Otis College of Art and Design logo
Events
  • Otis Books is pleased to publish Tim Erickson’s debut collection of poetry, Egopolis, a textual journey through destruction, resistance, city, and the Ego, from ancient times to the present day. Erickson’s work has appeared in the Chicago Review, Western Humanities Review, and the Salt Anthology of New Writing. He lives in Salt Lake City.

  • Otis Graduate Writing students will read from their works-in-progress.

  • David Treuer is an Ojibwe Indian from Leech Lake Reservation in northern Minnesota and currently teaches at USC. He is the author of the novels Little, The Hiawatha, The Translation of Dr. Apelles, named a Best Book of the Year by the Washington Post, as well as a critical work, Native American Fiction: A User's Manual. In 2012, he published another nonfiction work, Rez Life.

  • Angela Flournoy’s first novel The Turner House was a Barnes & Noble Discover Great New Writers selection. Her fiction has appeared in The Paris Review, and she has written for The New Republic, The Los Angeles Review of Books and elsewhere. Flournoy has taught at the University of Iowa and Trinity Washington University. She lives in Los Angeles.

  • Susan Choi’s first novel, The Foreign Student, won the Asian-American Literary Award for fiction, and her second novel, American Woman, was a finalist for the 2004 Pulitzer Prize. Her most recent novel, A Person of Interest, was a finalist for the 2009 PEN/Faulkner Award. With David Remnick she co-edited the anthology Wonderful Town: New York Stories from The New Yorker. A recipient of fellowships from the NEA and the Guggenheim Foundation, and in 2010, the inaugural winner of the PEN/W.G. Sebald Award, Choi lives in Brooklyn.

O-Tube

Linda Hudson: 2005-06 Faculty Development Grant Report

 

Screenshot of Linda Hudson's website
 

Report:

In Fall, 2005 I received a Faculty Development Grant in support of a website I created as part of a major career shift. This website allowed me to clarify, for myself and to the art and design communities, a unique place my work could occupy between and within both realms aesthetically, critically, and professionally.

I would have never dreamed that beginning a foray into web design would provide the impetus to become a computer literacy convert. Since putting together the opening images for the site I have, as a direct result, begun to see how the computer can help me not only with my design practice, but also with my teaching.

This initiation first provided courage to start using O-Space as a fundamental teaching aid. I next brought my newfound digital skills into my Foundation Creative Practices and Responses classes. Teaching first year students to design a pattern using Adobe Illustrator allowed their original patterns to manifest three-dimensionally using the 3-D "printer," or laser cutter technology. This project supports student learning on many levels: students are able to make more complex and/or interesting works with the aid of Illustrator, and the introductory experience interfacing with the technicians in the wood shop helps them prepare for later work in the major programs.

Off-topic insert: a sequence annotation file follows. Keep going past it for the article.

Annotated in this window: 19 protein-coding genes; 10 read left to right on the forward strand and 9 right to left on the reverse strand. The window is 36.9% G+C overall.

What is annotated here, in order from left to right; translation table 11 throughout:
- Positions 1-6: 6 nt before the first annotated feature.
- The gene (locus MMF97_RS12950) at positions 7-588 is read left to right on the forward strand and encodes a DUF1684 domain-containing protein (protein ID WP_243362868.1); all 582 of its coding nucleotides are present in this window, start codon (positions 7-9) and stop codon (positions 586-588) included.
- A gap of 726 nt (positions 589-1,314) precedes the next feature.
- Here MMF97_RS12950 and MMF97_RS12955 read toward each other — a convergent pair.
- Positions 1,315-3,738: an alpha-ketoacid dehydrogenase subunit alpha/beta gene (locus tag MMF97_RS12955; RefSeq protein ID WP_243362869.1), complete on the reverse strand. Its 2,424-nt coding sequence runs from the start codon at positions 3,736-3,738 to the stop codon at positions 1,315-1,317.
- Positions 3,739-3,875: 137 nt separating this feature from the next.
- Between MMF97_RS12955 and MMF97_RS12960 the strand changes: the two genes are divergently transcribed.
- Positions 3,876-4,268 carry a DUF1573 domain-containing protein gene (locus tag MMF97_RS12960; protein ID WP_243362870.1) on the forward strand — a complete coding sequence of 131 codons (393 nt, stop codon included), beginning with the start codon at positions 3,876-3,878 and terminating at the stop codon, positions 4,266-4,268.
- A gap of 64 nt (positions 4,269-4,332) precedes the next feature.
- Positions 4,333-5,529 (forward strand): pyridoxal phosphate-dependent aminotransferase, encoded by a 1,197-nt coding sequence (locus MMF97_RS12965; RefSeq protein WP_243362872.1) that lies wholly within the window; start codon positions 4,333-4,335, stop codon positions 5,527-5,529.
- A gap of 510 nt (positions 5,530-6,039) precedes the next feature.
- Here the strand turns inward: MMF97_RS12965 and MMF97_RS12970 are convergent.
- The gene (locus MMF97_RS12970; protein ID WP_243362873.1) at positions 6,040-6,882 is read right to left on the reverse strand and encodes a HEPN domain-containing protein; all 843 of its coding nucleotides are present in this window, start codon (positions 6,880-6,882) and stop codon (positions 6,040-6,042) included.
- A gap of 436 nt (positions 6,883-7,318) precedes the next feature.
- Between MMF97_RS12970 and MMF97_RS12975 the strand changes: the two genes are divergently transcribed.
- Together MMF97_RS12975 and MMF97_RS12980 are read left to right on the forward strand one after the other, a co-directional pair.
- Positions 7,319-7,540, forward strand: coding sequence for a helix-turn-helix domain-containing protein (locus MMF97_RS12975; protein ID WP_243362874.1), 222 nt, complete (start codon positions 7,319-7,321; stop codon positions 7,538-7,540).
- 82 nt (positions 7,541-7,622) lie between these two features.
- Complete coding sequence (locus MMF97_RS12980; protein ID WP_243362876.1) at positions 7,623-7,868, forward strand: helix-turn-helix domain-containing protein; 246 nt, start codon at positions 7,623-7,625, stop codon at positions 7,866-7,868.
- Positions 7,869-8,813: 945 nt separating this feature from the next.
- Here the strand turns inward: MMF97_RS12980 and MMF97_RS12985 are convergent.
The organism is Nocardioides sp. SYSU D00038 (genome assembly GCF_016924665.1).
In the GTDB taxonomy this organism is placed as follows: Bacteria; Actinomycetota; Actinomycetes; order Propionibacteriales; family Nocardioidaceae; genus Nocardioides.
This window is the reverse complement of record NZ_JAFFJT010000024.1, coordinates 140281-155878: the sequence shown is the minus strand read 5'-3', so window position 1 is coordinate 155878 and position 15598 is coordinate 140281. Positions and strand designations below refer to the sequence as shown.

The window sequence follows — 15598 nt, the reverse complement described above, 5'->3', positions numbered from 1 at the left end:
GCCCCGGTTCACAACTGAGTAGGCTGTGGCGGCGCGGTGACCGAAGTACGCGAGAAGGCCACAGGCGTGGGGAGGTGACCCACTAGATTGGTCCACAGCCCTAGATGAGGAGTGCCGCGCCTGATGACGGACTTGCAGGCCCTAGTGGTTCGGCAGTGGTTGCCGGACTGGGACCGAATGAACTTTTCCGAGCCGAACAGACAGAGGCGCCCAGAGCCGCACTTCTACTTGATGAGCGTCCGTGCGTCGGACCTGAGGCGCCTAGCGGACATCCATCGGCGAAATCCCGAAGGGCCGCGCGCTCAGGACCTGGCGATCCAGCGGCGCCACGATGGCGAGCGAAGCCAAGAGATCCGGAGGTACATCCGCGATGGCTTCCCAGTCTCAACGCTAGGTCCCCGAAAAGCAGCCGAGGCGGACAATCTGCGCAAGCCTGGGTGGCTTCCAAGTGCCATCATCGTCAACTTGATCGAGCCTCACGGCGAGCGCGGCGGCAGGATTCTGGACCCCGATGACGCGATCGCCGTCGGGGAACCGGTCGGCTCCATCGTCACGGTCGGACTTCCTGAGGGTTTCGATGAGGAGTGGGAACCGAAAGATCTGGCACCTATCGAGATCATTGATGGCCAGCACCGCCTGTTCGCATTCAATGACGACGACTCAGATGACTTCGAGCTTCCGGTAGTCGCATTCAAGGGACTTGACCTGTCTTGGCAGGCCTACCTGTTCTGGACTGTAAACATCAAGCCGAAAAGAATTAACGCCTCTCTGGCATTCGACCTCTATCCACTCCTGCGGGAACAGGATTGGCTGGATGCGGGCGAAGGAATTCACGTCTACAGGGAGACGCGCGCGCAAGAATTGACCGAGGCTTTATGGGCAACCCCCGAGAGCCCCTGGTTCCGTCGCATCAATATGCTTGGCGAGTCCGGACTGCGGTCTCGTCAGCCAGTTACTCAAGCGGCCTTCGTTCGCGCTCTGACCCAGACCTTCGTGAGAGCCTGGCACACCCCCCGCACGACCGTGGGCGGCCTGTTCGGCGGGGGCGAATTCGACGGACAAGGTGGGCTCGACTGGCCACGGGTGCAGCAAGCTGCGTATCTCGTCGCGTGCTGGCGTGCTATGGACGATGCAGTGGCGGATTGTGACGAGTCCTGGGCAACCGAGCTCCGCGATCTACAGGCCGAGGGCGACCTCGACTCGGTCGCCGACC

Developing the website, and the Foundation computer project has also provided me the unique opportunity to stretch my own skills, alongside my students. Presently I am co-designing with Graduate Teaching Assistant, Kristen Foster, a case-study Illustrator project for two Foundation Drawing and Composition sections. In this project each student will design a still-life using a combination of hand-drawn and computer-generated and manipulated images. We are most interested in exploring with students the possibilities afforded by the ability to make quick design revisions, to exploit the software functions of layering, shifts of scale, and hierarchy. The outcomes of this project will be exhibited as photographs in a small exhibition during the Spring 2009 term. If successful, this new project may contribute to the Foundation Program's current curricular focus on introducing new technologies to first-year students.

The challenges and opportunities this project have provided have propelled me—a hands-on, sculpture-trained artist and designer—into the digital age. The website continues to grow, and may grow indefinitely. Current work on the site includes uploading new images from my diverse professional practice, as well as images of my students' work, using a blog. I see this site becoming a great crossover vehicle for a myriad of distinct and shared faculty/student images, ideas, and concerns related to our field. The Faculty Development Committee's confidence in me as a crossover artist/designer, and in the merits of my proposal, are very much appreciated.

Please view the website I created at http://www.lindahudsonstudio.com

--Linda Hudson
Foundation